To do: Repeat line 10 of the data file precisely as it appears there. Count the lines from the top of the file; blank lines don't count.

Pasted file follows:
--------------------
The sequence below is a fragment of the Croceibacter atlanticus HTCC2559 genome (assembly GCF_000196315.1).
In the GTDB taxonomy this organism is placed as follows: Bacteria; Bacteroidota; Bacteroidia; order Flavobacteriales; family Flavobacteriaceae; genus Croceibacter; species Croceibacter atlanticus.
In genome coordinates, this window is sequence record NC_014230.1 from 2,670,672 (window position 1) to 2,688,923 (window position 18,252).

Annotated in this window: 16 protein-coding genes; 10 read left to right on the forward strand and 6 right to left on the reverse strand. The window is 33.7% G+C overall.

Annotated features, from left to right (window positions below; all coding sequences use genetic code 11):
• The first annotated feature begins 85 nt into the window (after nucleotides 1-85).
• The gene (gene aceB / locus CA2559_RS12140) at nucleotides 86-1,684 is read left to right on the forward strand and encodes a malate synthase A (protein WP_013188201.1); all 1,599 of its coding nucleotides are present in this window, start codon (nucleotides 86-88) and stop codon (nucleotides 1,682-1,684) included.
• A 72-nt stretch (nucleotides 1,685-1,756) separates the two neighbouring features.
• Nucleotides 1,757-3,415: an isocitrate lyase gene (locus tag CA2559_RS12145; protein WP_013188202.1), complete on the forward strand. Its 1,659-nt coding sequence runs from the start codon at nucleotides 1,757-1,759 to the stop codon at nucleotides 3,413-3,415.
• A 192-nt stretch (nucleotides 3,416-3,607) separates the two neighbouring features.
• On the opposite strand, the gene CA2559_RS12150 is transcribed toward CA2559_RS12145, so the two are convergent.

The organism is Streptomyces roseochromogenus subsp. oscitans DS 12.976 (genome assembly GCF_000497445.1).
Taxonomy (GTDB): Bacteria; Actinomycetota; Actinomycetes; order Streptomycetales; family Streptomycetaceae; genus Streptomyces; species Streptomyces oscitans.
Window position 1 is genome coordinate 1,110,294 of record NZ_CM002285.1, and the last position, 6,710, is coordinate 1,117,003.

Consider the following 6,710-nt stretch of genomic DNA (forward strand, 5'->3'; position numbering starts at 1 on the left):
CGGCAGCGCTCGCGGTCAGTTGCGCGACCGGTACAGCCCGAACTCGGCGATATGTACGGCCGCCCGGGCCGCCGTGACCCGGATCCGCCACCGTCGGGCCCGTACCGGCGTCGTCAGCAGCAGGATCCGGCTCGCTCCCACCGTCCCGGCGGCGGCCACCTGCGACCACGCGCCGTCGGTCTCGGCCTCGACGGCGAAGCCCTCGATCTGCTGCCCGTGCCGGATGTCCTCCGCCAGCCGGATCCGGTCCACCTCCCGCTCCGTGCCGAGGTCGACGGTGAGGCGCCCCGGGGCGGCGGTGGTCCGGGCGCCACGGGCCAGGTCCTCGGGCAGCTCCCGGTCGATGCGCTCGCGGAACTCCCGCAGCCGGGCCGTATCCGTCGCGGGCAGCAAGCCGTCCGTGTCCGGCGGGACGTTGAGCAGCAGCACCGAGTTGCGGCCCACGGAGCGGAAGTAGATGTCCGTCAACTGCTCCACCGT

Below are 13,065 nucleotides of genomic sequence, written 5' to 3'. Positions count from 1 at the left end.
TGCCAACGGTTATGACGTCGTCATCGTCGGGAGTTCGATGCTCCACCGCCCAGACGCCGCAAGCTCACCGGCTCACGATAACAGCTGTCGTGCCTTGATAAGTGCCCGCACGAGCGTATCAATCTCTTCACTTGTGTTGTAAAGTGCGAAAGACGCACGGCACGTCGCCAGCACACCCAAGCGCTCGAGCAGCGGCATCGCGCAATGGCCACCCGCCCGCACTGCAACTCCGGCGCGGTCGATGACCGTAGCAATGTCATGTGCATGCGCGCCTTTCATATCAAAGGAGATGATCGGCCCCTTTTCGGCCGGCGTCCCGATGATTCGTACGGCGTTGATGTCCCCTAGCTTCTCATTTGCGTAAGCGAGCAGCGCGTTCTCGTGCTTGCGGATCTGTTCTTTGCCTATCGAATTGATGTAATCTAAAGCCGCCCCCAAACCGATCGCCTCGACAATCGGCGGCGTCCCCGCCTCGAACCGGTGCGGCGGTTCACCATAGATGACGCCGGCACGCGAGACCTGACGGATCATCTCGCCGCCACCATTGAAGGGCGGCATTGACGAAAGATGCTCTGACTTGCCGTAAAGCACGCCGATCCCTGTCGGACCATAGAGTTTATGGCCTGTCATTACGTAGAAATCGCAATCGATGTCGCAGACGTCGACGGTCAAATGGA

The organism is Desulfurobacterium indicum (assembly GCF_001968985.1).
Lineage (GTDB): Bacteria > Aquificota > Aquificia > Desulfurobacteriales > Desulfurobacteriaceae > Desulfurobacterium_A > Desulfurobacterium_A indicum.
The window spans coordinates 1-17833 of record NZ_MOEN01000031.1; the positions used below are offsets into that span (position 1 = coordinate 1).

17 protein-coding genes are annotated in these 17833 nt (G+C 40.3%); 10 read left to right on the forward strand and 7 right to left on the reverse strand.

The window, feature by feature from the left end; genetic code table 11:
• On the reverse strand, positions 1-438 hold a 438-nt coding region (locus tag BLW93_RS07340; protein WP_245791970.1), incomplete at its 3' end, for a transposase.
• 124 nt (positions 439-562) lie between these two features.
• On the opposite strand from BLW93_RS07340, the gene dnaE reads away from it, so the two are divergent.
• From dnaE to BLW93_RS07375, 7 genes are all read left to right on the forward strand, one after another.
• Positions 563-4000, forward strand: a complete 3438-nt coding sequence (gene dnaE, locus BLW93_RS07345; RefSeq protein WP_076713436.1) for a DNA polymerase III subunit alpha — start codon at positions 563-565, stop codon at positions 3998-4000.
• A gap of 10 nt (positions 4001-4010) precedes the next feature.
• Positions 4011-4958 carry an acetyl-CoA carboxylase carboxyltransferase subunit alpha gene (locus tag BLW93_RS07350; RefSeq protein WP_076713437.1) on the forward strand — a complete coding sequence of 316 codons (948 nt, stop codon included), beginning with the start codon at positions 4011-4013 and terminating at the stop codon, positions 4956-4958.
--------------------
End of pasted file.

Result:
• A 192-nt stretch (nucleotides 3,416-3,607) separates the two neighbouring features.